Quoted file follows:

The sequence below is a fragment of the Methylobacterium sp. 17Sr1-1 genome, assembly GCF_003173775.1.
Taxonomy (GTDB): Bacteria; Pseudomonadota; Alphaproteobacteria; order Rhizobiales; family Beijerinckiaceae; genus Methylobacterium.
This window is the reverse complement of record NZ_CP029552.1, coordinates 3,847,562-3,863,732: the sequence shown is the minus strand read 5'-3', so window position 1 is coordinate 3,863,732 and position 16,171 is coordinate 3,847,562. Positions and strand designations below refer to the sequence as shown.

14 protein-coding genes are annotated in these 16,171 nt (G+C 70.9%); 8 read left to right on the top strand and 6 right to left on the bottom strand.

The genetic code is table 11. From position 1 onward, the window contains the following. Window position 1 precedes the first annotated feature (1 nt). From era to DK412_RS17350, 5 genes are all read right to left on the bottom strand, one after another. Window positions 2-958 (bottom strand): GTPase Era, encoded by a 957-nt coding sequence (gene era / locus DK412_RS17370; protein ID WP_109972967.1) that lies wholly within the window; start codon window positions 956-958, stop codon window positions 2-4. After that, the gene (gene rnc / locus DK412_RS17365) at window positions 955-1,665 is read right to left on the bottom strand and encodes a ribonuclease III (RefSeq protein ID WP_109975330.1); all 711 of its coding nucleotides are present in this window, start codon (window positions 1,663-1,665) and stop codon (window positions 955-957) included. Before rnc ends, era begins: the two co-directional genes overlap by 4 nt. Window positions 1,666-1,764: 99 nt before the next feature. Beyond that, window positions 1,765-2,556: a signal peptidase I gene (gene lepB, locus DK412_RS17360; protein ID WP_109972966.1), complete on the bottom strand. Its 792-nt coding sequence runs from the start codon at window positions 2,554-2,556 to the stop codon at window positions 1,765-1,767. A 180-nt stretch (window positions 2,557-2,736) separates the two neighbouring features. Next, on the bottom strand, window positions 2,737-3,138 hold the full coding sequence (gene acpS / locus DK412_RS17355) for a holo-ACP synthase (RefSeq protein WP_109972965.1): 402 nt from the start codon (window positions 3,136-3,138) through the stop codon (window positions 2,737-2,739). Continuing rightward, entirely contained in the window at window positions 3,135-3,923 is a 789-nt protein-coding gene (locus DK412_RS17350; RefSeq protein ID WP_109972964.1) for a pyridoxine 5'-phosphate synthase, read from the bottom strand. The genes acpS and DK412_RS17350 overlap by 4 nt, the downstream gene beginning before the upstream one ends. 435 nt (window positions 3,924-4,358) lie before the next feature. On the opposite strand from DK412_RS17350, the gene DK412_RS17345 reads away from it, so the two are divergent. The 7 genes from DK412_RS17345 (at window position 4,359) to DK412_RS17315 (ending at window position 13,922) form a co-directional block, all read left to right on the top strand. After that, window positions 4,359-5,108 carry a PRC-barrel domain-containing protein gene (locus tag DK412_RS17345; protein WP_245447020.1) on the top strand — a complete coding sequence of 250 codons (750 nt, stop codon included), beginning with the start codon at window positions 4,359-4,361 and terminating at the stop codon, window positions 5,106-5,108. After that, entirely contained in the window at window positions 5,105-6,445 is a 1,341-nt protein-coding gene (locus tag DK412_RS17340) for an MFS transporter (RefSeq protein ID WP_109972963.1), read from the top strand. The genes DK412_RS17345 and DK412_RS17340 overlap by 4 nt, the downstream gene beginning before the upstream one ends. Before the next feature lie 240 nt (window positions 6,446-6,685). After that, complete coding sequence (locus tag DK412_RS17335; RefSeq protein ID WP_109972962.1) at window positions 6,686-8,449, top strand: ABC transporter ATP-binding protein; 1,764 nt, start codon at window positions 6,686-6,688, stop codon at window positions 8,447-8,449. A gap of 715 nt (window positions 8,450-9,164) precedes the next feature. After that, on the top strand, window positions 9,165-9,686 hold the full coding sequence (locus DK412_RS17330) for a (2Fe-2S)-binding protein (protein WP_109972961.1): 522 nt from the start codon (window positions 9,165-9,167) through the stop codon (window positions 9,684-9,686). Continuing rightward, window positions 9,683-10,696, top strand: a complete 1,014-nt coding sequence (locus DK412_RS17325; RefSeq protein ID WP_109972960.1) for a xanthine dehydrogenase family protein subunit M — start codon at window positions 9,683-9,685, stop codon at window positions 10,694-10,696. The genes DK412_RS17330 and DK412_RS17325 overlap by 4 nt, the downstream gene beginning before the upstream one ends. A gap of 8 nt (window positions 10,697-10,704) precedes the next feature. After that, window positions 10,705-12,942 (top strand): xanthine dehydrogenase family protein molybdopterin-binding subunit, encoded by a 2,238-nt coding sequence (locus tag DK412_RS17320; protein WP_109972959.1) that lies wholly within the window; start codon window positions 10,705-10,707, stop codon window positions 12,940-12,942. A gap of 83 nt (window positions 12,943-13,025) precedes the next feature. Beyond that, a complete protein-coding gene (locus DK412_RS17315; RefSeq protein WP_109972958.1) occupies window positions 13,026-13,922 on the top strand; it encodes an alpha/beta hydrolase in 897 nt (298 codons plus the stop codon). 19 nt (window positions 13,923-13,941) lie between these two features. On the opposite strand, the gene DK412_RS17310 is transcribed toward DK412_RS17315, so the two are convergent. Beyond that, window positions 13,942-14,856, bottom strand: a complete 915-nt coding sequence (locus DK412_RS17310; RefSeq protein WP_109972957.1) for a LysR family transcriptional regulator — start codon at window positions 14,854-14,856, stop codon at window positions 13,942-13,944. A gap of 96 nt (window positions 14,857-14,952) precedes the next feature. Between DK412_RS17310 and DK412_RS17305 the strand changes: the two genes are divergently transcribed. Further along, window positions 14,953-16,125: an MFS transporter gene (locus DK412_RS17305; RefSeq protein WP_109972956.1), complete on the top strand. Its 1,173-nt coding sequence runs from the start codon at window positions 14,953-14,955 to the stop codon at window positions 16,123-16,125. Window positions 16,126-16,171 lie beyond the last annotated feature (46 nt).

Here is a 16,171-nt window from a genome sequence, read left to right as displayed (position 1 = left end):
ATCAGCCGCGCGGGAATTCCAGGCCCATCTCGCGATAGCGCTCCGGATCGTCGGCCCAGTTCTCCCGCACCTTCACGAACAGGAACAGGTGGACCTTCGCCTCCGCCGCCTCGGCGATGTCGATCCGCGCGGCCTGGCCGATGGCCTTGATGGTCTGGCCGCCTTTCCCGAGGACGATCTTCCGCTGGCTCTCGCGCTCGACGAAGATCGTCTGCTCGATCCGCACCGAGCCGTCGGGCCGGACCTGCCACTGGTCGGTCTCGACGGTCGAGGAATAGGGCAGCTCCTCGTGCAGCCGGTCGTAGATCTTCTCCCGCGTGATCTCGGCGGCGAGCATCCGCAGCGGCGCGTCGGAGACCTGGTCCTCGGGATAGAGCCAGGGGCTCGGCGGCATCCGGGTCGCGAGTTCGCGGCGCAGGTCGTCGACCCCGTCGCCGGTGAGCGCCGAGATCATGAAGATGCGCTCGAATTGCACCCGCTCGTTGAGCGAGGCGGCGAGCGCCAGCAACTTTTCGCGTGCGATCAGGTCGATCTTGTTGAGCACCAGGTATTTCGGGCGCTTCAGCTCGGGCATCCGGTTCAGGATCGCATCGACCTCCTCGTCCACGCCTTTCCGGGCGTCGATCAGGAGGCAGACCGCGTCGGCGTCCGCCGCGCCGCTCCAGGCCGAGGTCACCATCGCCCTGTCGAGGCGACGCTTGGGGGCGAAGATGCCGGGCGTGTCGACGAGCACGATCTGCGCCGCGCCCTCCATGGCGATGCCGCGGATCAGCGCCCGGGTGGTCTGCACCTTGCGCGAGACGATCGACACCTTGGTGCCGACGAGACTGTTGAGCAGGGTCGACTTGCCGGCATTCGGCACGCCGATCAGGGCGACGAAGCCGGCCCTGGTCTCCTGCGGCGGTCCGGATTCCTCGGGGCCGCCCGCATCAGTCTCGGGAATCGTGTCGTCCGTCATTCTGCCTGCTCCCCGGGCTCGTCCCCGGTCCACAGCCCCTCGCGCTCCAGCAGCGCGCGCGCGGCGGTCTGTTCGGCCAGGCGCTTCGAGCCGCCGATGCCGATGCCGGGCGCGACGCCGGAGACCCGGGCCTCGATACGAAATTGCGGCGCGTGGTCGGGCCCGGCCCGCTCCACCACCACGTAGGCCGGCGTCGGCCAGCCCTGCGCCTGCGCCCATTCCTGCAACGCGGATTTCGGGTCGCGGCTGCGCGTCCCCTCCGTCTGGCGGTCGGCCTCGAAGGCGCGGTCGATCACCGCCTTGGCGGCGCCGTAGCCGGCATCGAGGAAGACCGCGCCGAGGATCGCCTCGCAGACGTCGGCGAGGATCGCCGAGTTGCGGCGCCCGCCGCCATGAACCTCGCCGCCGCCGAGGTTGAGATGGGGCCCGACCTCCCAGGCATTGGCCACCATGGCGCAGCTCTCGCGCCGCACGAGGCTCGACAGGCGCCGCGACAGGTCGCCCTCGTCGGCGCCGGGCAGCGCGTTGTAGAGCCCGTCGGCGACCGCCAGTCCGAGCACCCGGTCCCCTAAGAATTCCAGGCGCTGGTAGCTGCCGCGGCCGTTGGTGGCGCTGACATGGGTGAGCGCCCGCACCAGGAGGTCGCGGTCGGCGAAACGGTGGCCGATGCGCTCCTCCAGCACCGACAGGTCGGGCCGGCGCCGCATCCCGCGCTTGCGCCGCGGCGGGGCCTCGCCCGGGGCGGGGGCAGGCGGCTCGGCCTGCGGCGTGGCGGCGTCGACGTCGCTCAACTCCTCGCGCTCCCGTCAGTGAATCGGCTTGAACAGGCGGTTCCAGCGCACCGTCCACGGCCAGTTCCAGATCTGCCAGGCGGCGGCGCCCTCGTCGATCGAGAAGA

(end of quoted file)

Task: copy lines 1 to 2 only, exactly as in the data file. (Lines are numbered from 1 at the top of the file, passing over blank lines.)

The sequence below is a fragment of the Methylobacterium sp. 17Sr1-1 genome, assembly GCF_003173775.1.
Taxonomy (GTDB): Bacteria; Pseudomonadota; Alphaproteobacteria; order Rhizobiales; family Beijerinckiaceae; genus Methylobacterium.